U.S. Senator Warns Biden Administration Trying to Kill Hunting in Alaska

U.S. Senator Warns Biden Administration Trying to Kill Hunting in Alaska

In an impromptu appearance at the recent annual meeting of the Alaska Outdoor Council, the state’s official NRA affiliate, U.S. Sen. Dan Sullivan of Alaska had strong words for President Joe Biden and his “administration of leftists for targeting Alaska” with a slew of 45 executive orders (EOs) that were meant to undermine Alaskans’ interests—especially hunting.

Sullivan, who serves on four Senate committees vital to Alaska and has a distinguished record of military and national security service, opened his speech saying the Last Frontier State is under assault. He described a tense White House meeting where he showed Biden a map detailing all 45 executive orders and actions that are actively targeting and harming Alaska and her people—from shuttering oil and gas projects that have sent oil and gas prices to record highs nationwide while seeking oil from America’s enemies to EO 13990, implementing environmental policies such as revoking the Keystone Pipeline and temporarily prohibiting drilling in the artic refuge that Biden signed on his very first day in office—which also forced a review of hunting and trapping in the National Preserves Rule. He also called out the attempted ESA listing of the Alexander Archipelago wolf in capitulation to a petition issued by the anti-hunting extremist group Center for Biological Diversity and the Biden administration’s Joint Secretarial Order (SO) 3403, which he explained aimed to usurp state authority on Alaska state lands by pushing a misguided “co-stewardship” policy with federally recognized Indian and Alaska Native tribes.

alaska sen. dan sullivan handout on biden executive orders harming alaska hunting, energy

Describing ongoing conflict between his office and the White House over the recent National Park Service Rule that put onerous restrictions on so-called “sport hunters,” Sullivan said the move flies in the face of traditional Alaskan hunting methods and cited murky and undefined so-called “public safety” concerns as an excuse to end bear-baiting in a wildlife refuge that is as large as many Lower 48 states. This action goes against the Alaska Statehood Compact Act, the Alaska National Interest Lands Conservation Act (ANILCA), the 2017 Congressional Review Act and the recent Sturgeon v Frost Supreme Court case by attempting to ban trapping by non-rural residents and other predator controls. It also removes protections under these laws and longstanding policies for Alaska’s hunters.

For just one example of his dealings with the Biden administration, Sullivan recalled a conversation where he accused the administration’s Director of the National Park Service, Chuck Sams, of lying to him so he would remove his hold on Sam’s confirmation. Sullivan urged Sams to “work with my Alaskans, who know the issues [facing hunters, anglers and trappers in the Last Frontier better than Washington, D.C., bureaucrats do], and don’t do this top-down, shove it down our throats thing.”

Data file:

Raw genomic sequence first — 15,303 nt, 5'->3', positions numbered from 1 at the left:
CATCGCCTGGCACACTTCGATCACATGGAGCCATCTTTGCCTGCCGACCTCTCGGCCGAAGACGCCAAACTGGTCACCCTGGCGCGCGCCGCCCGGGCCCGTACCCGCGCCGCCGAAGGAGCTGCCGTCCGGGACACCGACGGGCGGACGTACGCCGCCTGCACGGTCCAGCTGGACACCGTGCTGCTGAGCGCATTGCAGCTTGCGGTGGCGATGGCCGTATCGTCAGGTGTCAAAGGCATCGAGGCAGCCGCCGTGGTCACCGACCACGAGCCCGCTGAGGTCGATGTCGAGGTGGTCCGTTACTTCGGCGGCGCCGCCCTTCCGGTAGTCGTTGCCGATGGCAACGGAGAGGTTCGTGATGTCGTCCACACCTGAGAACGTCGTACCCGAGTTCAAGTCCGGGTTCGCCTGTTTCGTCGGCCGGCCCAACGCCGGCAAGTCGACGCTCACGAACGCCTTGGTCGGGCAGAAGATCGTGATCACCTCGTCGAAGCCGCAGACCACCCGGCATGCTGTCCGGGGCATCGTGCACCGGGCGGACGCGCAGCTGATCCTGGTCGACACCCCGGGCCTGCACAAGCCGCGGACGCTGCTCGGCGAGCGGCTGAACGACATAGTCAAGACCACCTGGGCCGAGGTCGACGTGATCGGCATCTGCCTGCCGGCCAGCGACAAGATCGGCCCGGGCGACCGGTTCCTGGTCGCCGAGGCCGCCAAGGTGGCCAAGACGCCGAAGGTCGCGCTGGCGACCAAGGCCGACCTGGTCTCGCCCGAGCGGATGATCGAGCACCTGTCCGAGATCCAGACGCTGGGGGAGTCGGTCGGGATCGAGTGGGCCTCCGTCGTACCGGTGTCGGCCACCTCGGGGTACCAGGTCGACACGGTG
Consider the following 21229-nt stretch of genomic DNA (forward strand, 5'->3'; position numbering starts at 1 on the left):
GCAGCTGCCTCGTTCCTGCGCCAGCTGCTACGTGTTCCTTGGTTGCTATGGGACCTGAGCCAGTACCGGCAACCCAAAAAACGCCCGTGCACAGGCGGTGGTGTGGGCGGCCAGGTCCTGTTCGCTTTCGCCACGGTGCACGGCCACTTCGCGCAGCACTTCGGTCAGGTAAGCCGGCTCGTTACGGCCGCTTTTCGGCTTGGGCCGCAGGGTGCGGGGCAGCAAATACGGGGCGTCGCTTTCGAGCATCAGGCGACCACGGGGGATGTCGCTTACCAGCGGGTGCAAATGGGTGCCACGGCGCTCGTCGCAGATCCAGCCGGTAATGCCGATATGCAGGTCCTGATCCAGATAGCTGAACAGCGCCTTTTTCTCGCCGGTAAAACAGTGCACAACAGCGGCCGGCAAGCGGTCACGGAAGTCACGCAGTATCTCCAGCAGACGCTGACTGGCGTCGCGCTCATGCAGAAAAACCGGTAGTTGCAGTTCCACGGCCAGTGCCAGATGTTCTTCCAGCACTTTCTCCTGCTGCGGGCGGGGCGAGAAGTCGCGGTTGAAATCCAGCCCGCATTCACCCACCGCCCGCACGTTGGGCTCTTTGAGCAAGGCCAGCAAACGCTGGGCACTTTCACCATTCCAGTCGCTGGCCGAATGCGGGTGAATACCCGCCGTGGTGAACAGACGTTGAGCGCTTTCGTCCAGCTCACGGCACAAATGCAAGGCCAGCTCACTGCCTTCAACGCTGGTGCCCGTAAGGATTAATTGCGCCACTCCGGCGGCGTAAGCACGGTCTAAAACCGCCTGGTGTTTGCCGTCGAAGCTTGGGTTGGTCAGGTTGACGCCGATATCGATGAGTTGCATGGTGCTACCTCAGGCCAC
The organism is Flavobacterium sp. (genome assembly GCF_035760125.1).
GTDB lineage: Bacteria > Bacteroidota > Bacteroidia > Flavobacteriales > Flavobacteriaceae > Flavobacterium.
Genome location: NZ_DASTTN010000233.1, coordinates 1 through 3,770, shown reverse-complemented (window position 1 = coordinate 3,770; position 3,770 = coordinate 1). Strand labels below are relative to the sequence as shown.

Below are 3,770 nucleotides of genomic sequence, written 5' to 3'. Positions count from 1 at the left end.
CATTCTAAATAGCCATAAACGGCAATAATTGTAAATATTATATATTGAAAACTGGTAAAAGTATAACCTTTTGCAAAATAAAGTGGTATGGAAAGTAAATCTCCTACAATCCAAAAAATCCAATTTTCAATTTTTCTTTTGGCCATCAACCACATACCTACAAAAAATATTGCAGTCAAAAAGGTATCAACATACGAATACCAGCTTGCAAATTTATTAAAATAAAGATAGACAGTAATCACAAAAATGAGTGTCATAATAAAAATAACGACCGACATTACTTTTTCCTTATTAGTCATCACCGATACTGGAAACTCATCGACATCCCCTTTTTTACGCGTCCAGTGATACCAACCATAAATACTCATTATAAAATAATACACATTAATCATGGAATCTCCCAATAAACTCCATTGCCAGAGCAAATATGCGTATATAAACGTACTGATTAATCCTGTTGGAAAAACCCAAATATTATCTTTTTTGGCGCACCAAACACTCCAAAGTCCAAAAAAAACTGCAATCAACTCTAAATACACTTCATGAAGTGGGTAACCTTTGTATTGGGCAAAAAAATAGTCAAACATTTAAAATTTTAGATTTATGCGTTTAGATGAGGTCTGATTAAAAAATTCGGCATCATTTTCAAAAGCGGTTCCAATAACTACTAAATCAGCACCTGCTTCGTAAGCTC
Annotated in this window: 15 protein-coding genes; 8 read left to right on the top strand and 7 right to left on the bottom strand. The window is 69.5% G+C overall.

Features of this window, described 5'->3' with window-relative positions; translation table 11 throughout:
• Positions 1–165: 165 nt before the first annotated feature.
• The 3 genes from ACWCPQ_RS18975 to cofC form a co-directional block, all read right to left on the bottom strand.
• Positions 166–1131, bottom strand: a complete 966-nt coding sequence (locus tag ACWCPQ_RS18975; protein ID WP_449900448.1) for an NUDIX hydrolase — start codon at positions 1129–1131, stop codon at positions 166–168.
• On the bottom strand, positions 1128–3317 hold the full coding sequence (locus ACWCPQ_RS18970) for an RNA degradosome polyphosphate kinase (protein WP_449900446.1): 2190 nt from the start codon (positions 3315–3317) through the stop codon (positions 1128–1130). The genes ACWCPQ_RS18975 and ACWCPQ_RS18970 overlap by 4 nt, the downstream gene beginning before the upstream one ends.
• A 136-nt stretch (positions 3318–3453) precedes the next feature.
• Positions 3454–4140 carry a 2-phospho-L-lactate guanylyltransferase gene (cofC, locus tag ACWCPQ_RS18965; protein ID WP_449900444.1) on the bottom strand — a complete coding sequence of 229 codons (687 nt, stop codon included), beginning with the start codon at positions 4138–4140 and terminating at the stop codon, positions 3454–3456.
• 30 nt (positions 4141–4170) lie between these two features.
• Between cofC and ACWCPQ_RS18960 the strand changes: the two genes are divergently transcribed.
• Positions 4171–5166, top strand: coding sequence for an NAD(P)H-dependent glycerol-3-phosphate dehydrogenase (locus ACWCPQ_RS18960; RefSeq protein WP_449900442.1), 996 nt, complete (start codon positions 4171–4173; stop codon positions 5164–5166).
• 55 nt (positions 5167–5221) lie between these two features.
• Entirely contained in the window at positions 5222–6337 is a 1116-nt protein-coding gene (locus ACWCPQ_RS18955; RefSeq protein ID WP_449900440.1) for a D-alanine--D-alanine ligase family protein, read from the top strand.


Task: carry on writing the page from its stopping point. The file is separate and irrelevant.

Sullivan then blasted the White House and its staff of prioritizing shutting down hunting rights particularly in Alaska through the aforementioned rule changes and procedural tricks saying, “Joe Biden is targeting and trying to kill hunting in Alaska.”

Sullivan also described tense conversations he has had with some of his Senate counterparts, accusing them of “coming after us [Alaska]” and targeting everything from oil to hunting and fishing rights through targeted petitions such as the one to list the Alexander Archipelago wolf under the ESA. He pondered on the real reason behind it, musing that it was “a very cynical fundraising ploy.”

He then brought up the contentious Willow oil project—the massive oil drilling project on Alaska’s North Slope that has been opposed by the Biden administration’s environmentalists. Sullivan accused Lower 48 extremist groups of touting “seven million petitions signed” and asked rhetorically what they planned to do with all those emails and phone numbers, if not use them for fundraising. He said Alaska is “the perfect fundraising vehicle for Lower 48 interest groups, from the Natural Resources Defense Council (NRDC) to People for the Ethical Treatment of Animals (PETA) to the Humane Society of the United States (HSUS). He explained how these groups raise money from Lower 48 donors by touting the charismatic traits of species like wolves and grizzly bears to suburbanites and city dwellers.

We’ve seen some of this firsthand with PETA petitions going out every day for everything from saving the Kenai Peninsula grizzly bear from supposed near extinction (though there are hundreds of them) to lumping Alaskan gray wolves into the ongoing fight over gray wolves in other states such as Colorado, which is planning to reintroduce them in 2024.

In a call for unity, Sullivan implored hunter-backed wildlife conservation groups and activists present to fight back in unison. He pushed for those in attendance to fight to protect our rights and privileges to hunt in Alaska and beyond, thanking them for “defending values and core principles that almost every Alaskan cares about.”

About the Author
Cody McLaughlin is a conservationist and conservative thought leader on public policy issues including hunting, fishing, gun rights, free-market tax and wage policy and the environment. A GOP consultant, he serves on the board of the Alaska Outdoor Council, the state’s NRA affiliate, and is a former board member and lead spokesman of the New Jersey Outdoor Alliance, helping to represent the state’s 1.2 million sportsmen in the political arena.